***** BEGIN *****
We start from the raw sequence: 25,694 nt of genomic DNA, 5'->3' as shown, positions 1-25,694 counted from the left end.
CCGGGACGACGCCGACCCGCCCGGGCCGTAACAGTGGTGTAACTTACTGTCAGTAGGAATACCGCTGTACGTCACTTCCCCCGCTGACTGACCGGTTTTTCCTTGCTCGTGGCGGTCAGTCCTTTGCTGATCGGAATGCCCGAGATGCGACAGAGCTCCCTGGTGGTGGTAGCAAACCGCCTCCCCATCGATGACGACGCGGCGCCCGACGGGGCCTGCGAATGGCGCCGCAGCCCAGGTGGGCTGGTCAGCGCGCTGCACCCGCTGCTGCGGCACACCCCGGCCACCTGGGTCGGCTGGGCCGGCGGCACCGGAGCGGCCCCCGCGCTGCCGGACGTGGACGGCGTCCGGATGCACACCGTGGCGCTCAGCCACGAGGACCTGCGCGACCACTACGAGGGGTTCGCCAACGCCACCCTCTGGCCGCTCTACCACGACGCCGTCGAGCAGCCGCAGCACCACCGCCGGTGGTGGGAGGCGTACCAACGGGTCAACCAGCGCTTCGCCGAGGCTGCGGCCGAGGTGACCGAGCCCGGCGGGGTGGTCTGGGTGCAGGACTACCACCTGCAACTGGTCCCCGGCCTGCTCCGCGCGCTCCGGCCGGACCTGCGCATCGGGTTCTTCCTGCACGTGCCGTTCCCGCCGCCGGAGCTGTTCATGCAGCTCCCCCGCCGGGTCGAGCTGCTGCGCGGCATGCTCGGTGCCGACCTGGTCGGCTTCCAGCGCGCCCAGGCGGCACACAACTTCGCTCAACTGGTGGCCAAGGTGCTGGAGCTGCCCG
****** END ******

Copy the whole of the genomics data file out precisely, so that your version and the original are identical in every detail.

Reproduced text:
We start from the raw sequence: 25,694 nt of genomic DNA, 5'->3' as shown, positions 1-25,694 counted from the left end.
CCGGGACGACGCCGACCCGCCCGGGCCGTAACAGTGGTGTAACTTACTGTCAGTAGGAATACCGCTGTACGTCACTTCCCCCGCTGACTGACCGGTTTTTCCTTGCTCGTGGCGGTCAGTCCTTTGCTGATCGGAATGCCCGAGATGCGACAGAGCTCCCTGGTGGTGGTAGCAAACCGCCTCCCCATCGATGACGACGCGGCGCCCGACGGGGCCTGCGAATGGCGCCGCAGCCCAGGTGGGCTGGTCAGCGCGCTGCACCCGCTGCTGCGGCACACCCCGGCCACCTGGGTCGGCTGGGCCGGCGGCACCGGAGCGGCCCCCGCGCTGCCGGACGTGGACGGCGTCCGGATGCACACCGTGGCGCTCAGCCACGAGGACCTGCGCGACCACTACGAGGGGTTCGCCAACGCCACCCTCTGGCCGCTCTACCACGACGCCGTCGAGCAGCCGCAGCACCACCGCCGGTGGTGGGAGGCGTACCAACGGGTCAACCAGCGCTTCGCCGAGGCTGCGGCCGAGGTGACCGAGCCCGGCGGGGTGGTCTGGGTGCAGGACTACCACCTGCAACTGGTCCCCGGCCTGCTCCGCGCGCTCCGGCCGGACCTGCGCATCGGGTTCTTCCTGCACGTGCCGTTCCCGCCGCCGGAGCTGTTCATGCAGCTCCCCCGCCGGGTCGAGCTGCTGCGCGGCATGCTCGGTGCCGACCTGGTCGGCTTCCAGCGCGCCCAGGCGGCACACAACTTCGCTCAACTGGTGGCCAAGGTGCTGGAGCTGCCCG